Rushed and relaxed are nothing but an attitude.
Ok, I want you to imagine something.
Imagine you’re going for a walk.
(So 2020. In any other year, that’d be a silly thing to say. Now all of my Melbourne readers are like, “Oh yeah, I remember walks.”)
Anyway, this is not about nostalgia. There’s an important life lesson I want to try and get across here.
And it’s about the difference between rush and speed.
But anyway. We’re walking. Walk with me a little bit.
Now, if you’re like me, you’ve got two gears. There’s a kind of hustling, striding, quick walk.
And then there’s a slower, gentler, more fluid kind of walk.
Now the truth is, I actually like walking slowly. I like taking my time. I like feeling like there’s nothing to rush for – there’s no one waiting for me who can’t wait, no schedule or timetable I need to fit into, no agenda I have to be part of.
I love walking like this. Just taking my time. Relaxed and easy.
I love walking like this. But I generally don’t. Generally, I’m in a rush to get somewhere. I’m in a rush to meet my friends at the café, to get a quick bit to eat, to catch the next tram.
Whatever it is, I generally find that I’m rushing.
Now this is the proposition I have for you. Rush is a mindset. Relaxed is a mindset. And both mindsets are compatible with speed.
The mistake we make is thinking that speed has to always be a rush.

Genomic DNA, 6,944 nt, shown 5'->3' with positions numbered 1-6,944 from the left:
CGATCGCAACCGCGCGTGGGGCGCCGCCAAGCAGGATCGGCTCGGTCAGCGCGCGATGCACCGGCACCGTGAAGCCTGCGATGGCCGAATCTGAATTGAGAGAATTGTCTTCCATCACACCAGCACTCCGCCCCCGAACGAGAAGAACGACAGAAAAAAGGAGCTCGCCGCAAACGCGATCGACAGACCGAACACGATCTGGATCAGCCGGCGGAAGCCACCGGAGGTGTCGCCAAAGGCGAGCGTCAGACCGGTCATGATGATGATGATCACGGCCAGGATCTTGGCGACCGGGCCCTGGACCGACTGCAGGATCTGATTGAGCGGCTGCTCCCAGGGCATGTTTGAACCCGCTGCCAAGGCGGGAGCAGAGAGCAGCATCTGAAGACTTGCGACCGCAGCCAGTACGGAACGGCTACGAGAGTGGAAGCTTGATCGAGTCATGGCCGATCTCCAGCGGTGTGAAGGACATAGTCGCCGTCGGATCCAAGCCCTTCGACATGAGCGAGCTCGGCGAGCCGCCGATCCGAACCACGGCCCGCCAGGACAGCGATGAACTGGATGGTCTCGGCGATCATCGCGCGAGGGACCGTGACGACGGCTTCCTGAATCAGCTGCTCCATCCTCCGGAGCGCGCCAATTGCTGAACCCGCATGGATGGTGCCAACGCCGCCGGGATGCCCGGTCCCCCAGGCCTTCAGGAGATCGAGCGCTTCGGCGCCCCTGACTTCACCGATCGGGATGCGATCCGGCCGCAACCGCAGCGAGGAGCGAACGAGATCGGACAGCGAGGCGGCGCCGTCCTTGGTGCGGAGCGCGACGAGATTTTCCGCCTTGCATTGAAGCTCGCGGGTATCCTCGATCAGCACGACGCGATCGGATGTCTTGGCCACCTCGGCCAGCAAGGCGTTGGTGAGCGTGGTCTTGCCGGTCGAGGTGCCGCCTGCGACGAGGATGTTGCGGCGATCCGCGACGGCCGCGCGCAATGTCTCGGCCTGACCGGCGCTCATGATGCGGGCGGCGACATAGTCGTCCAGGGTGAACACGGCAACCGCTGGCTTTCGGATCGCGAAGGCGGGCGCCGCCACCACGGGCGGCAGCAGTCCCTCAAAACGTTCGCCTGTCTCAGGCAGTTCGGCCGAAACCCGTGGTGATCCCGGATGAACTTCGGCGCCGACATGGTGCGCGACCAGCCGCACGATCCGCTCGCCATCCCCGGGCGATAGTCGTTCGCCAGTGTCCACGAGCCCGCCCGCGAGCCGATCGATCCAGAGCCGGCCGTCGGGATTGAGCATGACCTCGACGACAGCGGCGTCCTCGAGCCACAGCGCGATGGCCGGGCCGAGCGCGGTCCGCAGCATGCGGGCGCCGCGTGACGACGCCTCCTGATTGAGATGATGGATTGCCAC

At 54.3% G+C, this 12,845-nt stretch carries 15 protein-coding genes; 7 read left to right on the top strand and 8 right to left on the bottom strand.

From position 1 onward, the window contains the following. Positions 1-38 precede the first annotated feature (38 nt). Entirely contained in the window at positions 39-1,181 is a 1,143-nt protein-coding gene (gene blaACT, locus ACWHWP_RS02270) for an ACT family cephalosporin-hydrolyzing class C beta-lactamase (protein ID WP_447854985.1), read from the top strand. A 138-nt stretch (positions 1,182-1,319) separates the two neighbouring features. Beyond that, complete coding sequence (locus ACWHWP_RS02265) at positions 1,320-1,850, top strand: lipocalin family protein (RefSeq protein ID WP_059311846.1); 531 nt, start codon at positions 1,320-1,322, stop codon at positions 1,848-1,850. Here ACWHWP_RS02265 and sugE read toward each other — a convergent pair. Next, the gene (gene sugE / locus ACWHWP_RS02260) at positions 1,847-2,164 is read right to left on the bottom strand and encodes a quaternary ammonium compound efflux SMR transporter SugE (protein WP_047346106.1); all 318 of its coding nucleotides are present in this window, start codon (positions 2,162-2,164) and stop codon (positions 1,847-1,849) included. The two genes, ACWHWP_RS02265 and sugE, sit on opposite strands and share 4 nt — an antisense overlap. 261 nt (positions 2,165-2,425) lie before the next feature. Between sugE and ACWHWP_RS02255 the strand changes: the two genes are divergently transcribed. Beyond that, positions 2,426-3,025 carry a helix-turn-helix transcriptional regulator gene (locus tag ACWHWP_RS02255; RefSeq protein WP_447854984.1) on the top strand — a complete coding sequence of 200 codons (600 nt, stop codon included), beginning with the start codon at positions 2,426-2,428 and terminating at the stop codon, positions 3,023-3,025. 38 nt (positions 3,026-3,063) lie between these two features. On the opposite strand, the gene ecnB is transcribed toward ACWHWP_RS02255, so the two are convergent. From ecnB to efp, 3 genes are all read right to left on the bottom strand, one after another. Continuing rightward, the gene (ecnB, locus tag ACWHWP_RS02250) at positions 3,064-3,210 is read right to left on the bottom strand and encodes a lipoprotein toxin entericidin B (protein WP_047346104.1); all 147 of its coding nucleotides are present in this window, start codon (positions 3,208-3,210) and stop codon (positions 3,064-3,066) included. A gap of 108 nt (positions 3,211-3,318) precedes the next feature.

It’s not. Because what is a rush? Rush is where you are pushing every step of the process, trying to make it as quick as possible. You’re cutting corners, giving as little time to it as you can.
In a walk, that means not waiting til your feet hit the ground before you transfer your weight. It means not really driving out of the full stretch of your legs, including your buttocks. It means not allowing you’re body to swing and flow, keeping it rigid and linear instead.
But that’s a methodology – an approach to walking. And you could employ that approach in a quick walk, but you could also employ it in a slow walk. You can imagine – walking with a tight-arsed little shuffle, with small steps, not going anywhere fast.
Rush is a philosophy. Speed is a result. And they’re not necessarily connected.
Same story with taking it easy.
What is taking it easy? It’s about enjoying your movement. It’s about making full contact with the ground. It’s about walking with the full stretch of your body. It’s about giving every part of the process the time it needs.
Now, you can imagine that walk covering ground at a slow pace. But can you also imagine the same walk, but covering ground at a rapid pace?
You can. It’s possible.
It requires more energy and more commitment. You have to remain committed to every part of your walk, even as the pace increases. But it’s totally possible. And not only do you look great with your John Travolta slinkiness, it’s better for you body in the long run.
The point is rush is an attitude. So is relaxed. But neither necessarily equals speed.
Speed comes from out commitment to our task, not from our approach to doing our task.
And I reckon, wherever possible, we should be keeping it in taking it easy mode – which is really just another way of saying giving everything the time it needs, without cutting corners.
It’s a bit samurai. It’s a bit zen. It’s about a total commitment to a process.
But I reckon that if you can do this – if you can discipline yourself to hold this attitude – then you can achieve that rare and amazing state – feeling like you’re relaxed and taking it easy…
… while getting a whole lot done.